Less-than-wealthy families usually started their Hina Ningyo with the emperor and empress dolls, then added to the collection year by year. It was said that anticipating each year's new doll would cultivate patience, respect, diligence and responsibility in the family daughters. The hina ningyo was put on display about two weeks before Hina Matsuri, then taken down on that day. It was believed that leaving the display up beyond March 3 would cause the girl(s) to marry late.




In today's Hawaii, community organizations host events where girls are invited to be dressed up by professional kimono dressers, and to have their pictures taken. Girls who possess their own kimono are encouraged to wear them and take part in a parade.
A L O H A! Cloudia






Monday, March 23, 2009

MTM, Honolulu Living History

Moonlight Hawaii, Vintage Postcard

"Nothing had prepared me for Honolulu ... It is a typical western city ... It is the meeting place of East and West, the very new rubs shoulders with the immeasurably old. And if you have not found the romance you expected, you have come upon something singularly intriguing. All these strange people live close to each other, with different languages and different thoughts; they believe in different god and they have different values; two passions alone they share, love and hunger. And somehow as you watch them, you have an impression of extraordinary vitality" Somerset Maugham in 1921



Honolulu Harbor, T.H. (Territory of Hawaii)
Post Card
"The further I traveled through the town the better I liked it. Every step revealed a new contrast - disclosed something I was unaccustomed to. ... I saw cottages surrounded by ample yards, ... I saw luxurious banks and thickets of flowers, fresh as a meadow after a rain, and glowing with the richest dyes ...I saw huge-bodied, wide-spreading forest streets ... I saw cats - Tom cats, Mary Ann cats, long-tailed cats, bobtail cats. . .individual cats, groups of cats, platoons of cats, companies of cats, regiments of cats, armies of cats, multitudes. . . and all of them sleek, fat, lazy, and sound asleep ... I breathed the balmy fragrance of jessamine, oleander, and the Pride of India ... I moved in the midst of a summer calms as tranquil as dawn in the Garden of Eden ..."
Mark Twain on Honolulu

Today, a modern city surrounds Diamond Head

"Honolulu - it's got everything. Sand for the children, sun for the wife, sharks for the wife's mother." Ken Dodd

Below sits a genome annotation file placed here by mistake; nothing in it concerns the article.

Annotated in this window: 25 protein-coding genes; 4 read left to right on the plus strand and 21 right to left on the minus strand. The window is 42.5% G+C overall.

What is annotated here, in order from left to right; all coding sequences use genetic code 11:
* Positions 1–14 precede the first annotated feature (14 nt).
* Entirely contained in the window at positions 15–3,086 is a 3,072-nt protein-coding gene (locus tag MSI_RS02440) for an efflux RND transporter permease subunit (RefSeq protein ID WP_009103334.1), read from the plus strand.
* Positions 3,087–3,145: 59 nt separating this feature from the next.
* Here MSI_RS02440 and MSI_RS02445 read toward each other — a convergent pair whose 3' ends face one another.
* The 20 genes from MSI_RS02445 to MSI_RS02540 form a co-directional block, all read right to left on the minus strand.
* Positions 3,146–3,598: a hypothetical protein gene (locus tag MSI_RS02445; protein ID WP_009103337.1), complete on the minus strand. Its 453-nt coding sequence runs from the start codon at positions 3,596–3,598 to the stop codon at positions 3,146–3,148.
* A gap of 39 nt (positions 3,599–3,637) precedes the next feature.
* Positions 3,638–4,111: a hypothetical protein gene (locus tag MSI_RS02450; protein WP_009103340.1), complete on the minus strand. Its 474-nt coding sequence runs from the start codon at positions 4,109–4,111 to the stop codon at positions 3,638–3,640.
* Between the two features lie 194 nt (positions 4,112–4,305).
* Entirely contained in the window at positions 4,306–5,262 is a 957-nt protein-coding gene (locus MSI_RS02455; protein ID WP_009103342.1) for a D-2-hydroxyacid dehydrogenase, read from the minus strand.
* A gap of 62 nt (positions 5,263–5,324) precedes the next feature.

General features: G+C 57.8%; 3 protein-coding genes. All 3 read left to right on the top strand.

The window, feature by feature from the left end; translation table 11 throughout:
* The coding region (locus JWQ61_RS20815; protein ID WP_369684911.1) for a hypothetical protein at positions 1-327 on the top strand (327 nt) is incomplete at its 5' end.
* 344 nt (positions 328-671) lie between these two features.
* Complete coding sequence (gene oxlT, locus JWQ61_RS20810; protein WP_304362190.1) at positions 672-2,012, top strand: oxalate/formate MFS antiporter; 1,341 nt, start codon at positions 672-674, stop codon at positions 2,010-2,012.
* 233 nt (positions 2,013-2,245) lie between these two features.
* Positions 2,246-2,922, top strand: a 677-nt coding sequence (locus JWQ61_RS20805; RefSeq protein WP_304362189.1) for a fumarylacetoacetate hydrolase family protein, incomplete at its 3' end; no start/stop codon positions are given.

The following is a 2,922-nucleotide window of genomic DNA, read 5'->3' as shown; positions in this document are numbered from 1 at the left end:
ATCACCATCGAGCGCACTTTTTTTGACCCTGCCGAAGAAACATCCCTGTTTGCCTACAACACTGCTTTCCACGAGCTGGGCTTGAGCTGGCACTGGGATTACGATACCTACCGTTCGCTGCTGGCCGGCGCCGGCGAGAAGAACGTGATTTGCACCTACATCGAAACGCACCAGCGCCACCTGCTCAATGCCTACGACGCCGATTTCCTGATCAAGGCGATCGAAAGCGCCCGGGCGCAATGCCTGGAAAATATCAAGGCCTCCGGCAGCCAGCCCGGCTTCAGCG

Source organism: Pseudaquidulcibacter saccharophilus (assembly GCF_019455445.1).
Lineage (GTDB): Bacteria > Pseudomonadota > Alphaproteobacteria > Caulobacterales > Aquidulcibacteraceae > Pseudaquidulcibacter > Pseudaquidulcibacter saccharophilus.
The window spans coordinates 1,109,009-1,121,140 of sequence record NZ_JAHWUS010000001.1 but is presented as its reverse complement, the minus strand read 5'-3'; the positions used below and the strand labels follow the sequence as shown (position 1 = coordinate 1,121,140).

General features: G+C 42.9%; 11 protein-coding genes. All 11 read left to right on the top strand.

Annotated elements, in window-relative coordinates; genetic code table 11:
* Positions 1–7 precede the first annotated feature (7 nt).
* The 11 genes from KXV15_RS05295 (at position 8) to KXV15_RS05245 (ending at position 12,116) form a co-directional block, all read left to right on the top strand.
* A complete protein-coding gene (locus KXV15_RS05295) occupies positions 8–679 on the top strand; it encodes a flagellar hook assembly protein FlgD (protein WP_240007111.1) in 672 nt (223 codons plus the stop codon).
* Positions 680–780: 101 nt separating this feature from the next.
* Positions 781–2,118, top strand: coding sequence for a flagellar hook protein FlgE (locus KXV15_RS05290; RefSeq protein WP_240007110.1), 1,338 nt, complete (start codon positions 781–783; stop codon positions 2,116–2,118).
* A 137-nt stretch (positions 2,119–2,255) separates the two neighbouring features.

Reading a historical novel that bears the name of one's Home Town is an unusual experience. Well, Brennert's Honolulu is as good as I could have hoped for. This is what they call a "page turner," except that I'm enjoying it too much to hurry! There are wonderful sentences to linger over, and savory bits of Honolulu history that illuminate my hometown ever more deeply and richly.
This author also animates the thoughts and emotions of women characters so well that it is irresistible for me to identify with Jin, the heroine. Frankly, I see many parallels between her immigrant story and mine. The story of Honolulu is the story of those who came here from far away - beginning with the voyaging Hawaiians themselves.
Hawaii continues to lure many. Some she expels outright. She seems especially to test those who wash up here determined to stay sight unseen, especially those of us like Jin and myself with no "back" to go "back" to.


Life here is very hard, until one day you wake up and realize how much this place has become a part of you (and vice versa); how much you love Honolulu Town and her people, and that you could never live anywhere else for the rest of your life. You passed the purification, been humbled, been hanai-ed (adopted) become "local."


It was very difficult to pull myself away from the story this morning, but as my day would take me into the Historic core of my town, I was (in a real sense) still in it's setting. Walking today on streets named in the novel, I saw and knew not just what was so pungent before my eyes, but my own taxi memories of nights long ago, things vanished, and landmarks that remain. Now, thanks to Brennert, the people and places of even older times are all around me too.


There's no other place exactly like this place, my hometown: Honolulu!
A L O H A! Cloudia















Sunday, March 22, 2009

Sunday Ramble

Click on photos to enlarge! Maureen's Street


Look at life through the windshield, not the rear-view mirror
Byrd Baggett




“If you have built castles in the air, your work need not be lost. There is where they should be. Now put foundations under them.”